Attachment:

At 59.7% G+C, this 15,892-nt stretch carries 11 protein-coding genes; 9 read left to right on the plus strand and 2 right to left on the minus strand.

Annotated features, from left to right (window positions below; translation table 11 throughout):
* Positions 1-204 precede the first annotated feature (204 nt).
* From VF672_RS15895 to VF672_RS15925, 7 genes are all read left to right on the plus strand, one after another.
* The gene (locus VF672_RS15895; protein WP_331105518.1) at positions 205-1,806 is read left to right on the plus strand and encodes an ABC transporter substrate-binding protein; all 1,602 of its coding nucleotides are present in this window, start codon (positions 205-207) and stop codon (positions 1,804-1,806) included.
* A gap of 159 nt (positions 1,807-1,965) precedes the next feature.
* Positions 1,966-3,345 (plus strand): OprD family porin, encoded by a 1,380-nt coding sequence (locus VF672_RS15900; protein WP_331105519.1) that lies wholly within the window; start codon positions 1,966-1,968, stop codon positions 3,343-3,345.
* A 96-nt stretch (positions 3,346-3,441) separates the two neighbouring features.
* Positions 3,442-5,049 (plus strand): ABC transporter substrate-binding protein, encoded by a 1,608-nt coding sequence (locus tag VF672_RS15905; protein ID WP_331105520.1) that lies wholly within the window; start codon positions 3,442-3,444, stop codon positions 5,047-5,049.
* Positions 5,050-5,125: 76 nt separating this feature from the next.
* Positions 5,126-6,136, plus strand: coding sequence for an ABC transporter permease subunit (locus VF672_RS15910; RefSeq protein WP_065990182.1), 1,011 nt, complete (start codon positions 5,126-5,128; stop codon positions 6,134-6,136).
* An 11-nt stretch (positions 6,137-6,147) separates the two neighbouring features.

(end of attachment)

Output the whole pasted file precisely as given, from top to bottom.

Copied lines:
At 59.7% G+C, this 15,892-nt stretch carries 11 protein-coding genes; 9 read left to right on the plus strand and 2 right to left on the minus strand.

Annotated features, from left to right (window positions below; translation table 11 throughout):
* Positions 1-204 precede the first annotated feature (204 nt).
* From VF672_RS15895 to VF672_RS15925, 7 genes are all read left to right on the plus strand, one after another.
* The gene (locus VF672_RS15895; protein WP_331105518.1) at positions 205-1,806 is read left to right on the plus strand and encodes an ABC transporter substrate-binding protein; all 1,602 of its coding nucleotides are present in this window, start codon (positions 205-207) and stop codon (positions 1,804-1,806) included.
* A gap of 159 nt (positions 1,807-1,965) precedes the next feature.
* Positions 1,966-3,345 (plus strand): OprD family porin, encoded by a 1,380-nt coding sequence (locus VF672_RS15900; protein WP_331105519.1) that lies wholly within the window; start codon positions 1,966-1,968, stop codon positions 3,343-3,345.
* A 96-nt stretch (positions 3,346-3,441) separates the two neighbouring features.
* Positions 3,442-5,049 (plus strand): ABC transporter substrate-binding protein, encoded by a 1,608-nt coding sequence (locus tag VF672_RS15905; protein ID WP_331105520.1) that lies wholly within the window; start codon positions 3,442-3,444, stop codon positions 5,047-5,049.
* Positions 5,050-5,125: 76 nt separating this feature from the next.
* Positions 5,126-6,136, plus strand: coding sequence for an ABC transporter permease subunit (locus VF672_RS15910; RefSeq protein WP_065990182.1), 1,011 nt, complete (start codon positions 5,126-5,128; stop codon positions 6,134-6,136).
* An 11-nt stretch (positions 6,137-6,147) separates the two neighbouring features.